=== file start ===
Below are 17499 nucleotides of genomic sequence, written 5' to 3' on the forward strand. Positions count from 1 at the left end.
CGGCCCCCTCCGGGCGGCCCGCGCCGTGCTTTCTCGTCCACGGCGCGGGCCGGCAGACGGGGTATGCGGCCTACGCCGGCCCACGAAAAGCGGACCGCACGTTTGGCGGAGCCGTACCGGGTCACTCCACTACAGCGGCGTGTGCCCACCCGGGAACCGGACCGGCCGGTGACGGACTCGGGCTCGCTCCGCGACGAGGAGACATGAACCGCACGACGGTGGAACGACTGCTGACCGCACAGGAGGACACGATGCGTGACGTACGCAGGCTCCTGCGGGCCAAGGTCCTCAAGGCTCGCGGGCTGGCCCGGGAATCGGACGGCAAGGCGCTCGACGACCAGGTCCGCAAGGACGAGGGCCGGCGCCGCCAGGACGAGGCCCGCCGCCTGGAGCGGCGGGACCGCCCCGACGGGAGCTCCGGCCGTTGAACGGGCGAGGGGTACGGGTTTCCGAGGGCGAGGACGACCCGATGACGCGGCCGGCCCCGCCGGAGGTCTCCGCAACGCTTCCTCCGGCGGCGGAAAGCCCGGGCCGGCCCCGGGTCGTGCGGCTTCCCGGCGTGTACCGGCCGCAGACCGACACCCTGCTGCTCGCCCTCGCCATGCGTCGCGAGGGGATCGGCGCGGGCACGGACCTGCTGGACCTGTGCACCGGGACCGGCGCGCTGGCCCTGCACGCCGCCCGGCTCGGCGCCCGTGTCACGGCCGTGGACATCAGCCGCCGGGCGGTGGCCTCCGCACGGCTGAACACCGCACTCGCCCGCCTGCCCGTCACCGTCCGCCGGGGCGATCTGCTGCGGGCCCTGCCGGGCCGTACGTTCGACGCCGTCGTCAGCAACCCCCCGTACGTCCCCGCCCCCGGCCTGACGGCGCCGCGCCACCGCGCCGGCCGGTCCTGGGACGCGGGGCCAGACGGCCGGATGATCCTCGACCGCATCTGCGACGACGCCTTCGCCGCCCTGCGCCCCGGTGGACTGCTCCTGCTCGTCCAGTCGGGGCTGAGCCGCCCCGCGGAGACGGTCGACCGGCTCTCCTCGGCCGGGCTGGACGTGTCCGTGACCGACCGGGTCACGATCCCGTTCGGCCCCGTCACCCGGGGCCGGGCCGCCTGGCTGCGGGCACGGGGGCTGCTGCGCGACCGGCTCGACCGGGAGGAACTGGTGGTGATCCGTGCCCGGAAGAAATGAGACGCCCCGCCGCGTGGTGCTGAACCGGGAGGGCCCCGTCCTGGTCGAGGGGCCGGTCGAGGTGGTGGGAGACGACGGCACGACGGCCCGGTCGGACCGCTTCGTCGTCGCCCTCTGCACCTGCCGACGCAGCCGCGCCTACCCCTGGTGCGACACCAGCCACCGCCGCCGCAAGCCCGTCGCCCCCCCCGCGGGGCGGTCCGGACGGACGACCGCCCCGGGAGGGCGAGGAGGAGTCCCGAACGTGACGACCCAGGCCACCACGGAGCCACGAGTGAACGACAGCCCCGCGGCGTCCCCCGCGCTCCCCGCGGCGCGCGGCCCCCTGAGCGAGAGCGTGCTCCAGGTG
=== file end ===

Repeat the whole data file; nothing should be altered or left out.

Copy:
Below are 17499 nucleotides of genomic sequence, written 5' to 3' on the forward strand. Positions count from 1 at the left end.
CGGCCCCCTCCGGGCGGCCCGCGCCGTGCTTTCTCGTCCACGGCGCGGGCCGGCAGACGGGGTATGCGGCCTACGCCGGCCCACGAAAAGCGGACCGCACGTTTGGCGGAGCCGTACCGGGTCACTCCACTACAGCGGCGTGTGCCCACCCGGGAACCGGACCGGCCGGTGACGGACTCGGGCTCGCTCCGCGACGAGGAGACATGAACCGCACGACGGTGGAACGACTGCTGACCGCACAGGAGGACACGATGCGTGACGTACGCAGGCTCCTGCGGGCCAAGGTCCTCAAGGCTCGCGGGCTGGCCCGGGAATCGGACGGCAAGGCGCTCGACGACCAGGTCCGCAAGGACGAGGGCCGGCGCCGCCAGGACGAGGCCCGCCGCCTGGAGCGGCGGGACCGCCCCGACGGGAGCTCCGGCCGTTGAACGGGCGAGGGGTACGGGTTTCCGAGGGCGAGGACGACCCGATGACGCGGCCGGCCCCGCCGGAGGTCTCCGCAACGCTTCCTCCGGCGGCGGAAAGCCCGGGCCGGCCCCGGGTCGTGCGGCTTCCCGGCGTGTACCGGCCGCAGACCGACACCCTGCTGCTCGCCCTCGCCATGCGTCGCGAGGGGATCGGCGCGGGCACGGACCTGCTGGACCTGTGCACCGGGACCGGCGCGCTGGCCCTGCACGCCGCCCGGCTCGGCGCCCGTGTCACGGCCGTGGACATCAGCCGCCGGGCGGTGGCCTCCGCACGGCTGAACACCGCACTCGCCCGCCTGCCCGTCACCGTCCGCCGGGGCGATCTGCTGCGGGCCCTGCCGGGCCGTACGTTCGACGCCGTCGTCAGCAACCCCCCGTACGTCCCCGCCCCCGGCCTGACGGCGCCGCGCCACCGCGCCGGCCGGTCCTGGGACGCGGGGCCAGACGGCCGGATGATCCTCGACCGCATCTGCGACGACGCCTTCGCCGCCCTGCGCCCCGGTGGACTGCTCCTGCTCGTCCAGTCGGGGCTGAGCCGCCCCGCGGAGACGGTCGACCGGCTCTCCTCGGCCGGGCTGGACGTGTCCGTGACCGACCGGGTCACGATCCCGTTCGGCCCCGTCACCCGGGGCCGGGCCGCCTGGCTGCGGGCACGGGGGCTGCTGCGCGACCGGCTCGACCGGGAGGAACTGGTGGTGATCCGTGCCCGGAAGAAATGAGACGCCCCGCCGCGTGGTGCTGAACCGGGAGGGCCCCGTCCTGGTCGAGGGGCCGGTCGAGGTGGTGGGAGACGACGGCACGACGGCCCGGTCGGACCGCTTCGTCGTCGCCCTCTGCACCTGCCGACGCAGCCGCGCCTACCCCTGGTGCGACACCAGCCACCGCCGCCGCAAGCCCGTCGCCCCCCCCGCGGGGCGGTCCGGACGGACGACCGCCCCGGGAGGGCGAGGAGGAGTCCCGAACGTGACGACCCAGGCCACCACGGAGCCACGAGTGAACGACAGCCCCGCGGCGTCCCCCGCGCTCCCCGCGGCGCGCGGCCCCCTGAGCGAGAGCGTGCTCCAGGTG